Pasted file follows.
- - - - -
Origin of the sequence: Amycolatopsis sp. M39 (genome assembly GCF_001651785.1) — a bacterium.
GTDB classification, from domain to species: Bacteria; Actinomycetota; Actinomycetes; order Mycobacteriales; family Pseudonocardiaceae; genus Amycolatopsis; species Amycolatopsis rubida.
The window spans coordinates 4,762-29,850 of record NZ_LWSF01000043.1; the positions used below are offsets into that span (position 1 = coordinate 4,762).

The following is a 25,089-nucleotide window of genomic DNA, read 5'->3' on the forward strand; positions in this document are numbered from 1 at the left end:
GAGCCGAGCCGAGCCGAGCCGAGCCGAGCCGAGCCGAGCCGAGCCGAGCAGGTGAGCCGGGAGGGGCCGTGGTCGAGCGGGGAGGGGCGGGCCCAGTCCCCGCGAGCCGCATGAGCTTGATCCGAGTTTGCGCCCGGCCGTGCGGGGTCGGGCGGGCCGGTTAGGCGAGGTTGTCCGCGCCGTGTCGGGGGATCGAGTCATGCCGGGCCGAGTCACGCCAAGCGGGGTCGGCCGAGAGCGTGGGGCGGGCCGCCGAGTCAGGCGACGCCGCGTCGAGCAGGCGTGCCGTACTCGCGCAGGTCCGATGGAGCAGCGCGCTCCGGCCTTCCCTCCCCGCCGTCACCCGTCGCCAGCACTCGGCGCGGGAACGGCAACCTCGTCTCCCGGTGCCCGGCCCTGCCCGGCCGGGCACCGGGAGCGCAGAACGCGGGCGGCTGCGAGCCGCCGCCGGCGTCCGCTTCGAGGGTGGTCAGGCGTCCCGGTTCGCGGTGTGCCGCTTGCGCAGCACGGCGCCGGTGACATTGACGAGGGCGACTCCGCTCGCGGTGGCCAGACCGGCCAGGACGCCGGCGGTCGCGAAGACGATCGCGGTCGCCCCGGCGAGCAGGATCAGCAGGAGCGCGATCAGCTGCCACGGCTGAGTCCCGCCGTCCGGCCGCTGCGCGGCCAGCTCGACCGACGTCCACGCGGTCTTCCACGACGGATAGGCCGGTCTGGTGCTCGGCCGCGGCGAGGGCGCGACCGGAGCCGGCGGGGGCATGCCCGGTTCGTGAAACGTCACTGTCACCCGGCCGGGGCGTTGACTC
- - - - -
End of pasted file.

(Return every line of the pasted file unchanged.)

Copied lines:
Origin of the sequence: Amycolatopsis sp. M39 (genome assembly GCF_001651785.1) — a bacterium.
GTDB classification, from domain to species: Bacteria; Actinomycetota; Actinomycetes; order Mycobacteriales; family Pseudonocardiaceae; genus Amycolatopsis; species Amycolatopsis rubida.
The window spans coordinates 4,762-29,850 of record NZ_LWSF01000043.1; the positions used below are offsets into that span (position 1 = coordinate 4,762).

The following is a 25,089-nucleotide window of genomic DNA, read 5'->3' on the forward strand; positions in this document are numbered from 1 at the left end:
GAGCCGAGCCGAGCCGAGCCGAGCCGAGCCGAGCCGAGCCGAGCCGAGCAGGTGAGCCGGGAGGGGCCGTGGTCGAGCGGGGAGGGGCGGGCCCAGTCCCCGCGAGCCGCATGAGCTTGATCCGAGTTTGCGCCCGGCCGTGCGGGGTCGGGCGGGCCGGTTAGGCGAGGTTGTCCGCGCCGTGTCGGGGGATCGAGTCATGCCGGGCCGAGTCACGCCAAGCGGGGTCGGCCGAGAGCGTGGGGCGGGCCGCCGAGTCAGGCGACGCCGCGTCGAGCAGGCGTGCCGTACTCGCGCAGGTCCGATGGAGCAGCGCGCTCCGGCCTTCCCTCCCCGCCGTCACCCGTCGCCAGCACTCGGCGCGGGAACGGCAACCTCGTCTCCCGGTGCCCGGCCCTGCCCGGCCGGGCACCGGGAGCGCAGAACGCGGGCGGCTGCGAGCCGCCGCCGGCGTCCGCTTCGAGGGTGGTCAGGCGTCCCGGTTCGCGGTGTGCCGCTTGCGCAGCACGGCGCCGGTGACATTGACGAGGGCGACTCCGCTCGCGGTGGCCAGACCGGCCAGGACGCCGGCGGTCGCGAAGACGATCGCGGTCGCCCCGGCGAGCAGGATCAGCAGGAGCGCGATCAGCTGCCACGGCTGAGTCCCGCCGTCCGGCCGCTGCGCGGCCAGCTCGACCGACGTCCACGCGGTCTTCCACGACGGATAGGCCGGTCTGGTGCTCGGCCGCGGCGAGGGCGCGACCGGAGCCGGCGGGGGCATGCCCGGTTCGTGAAACGTCACTGTCACCCGGCCGGGGCGTTGACTC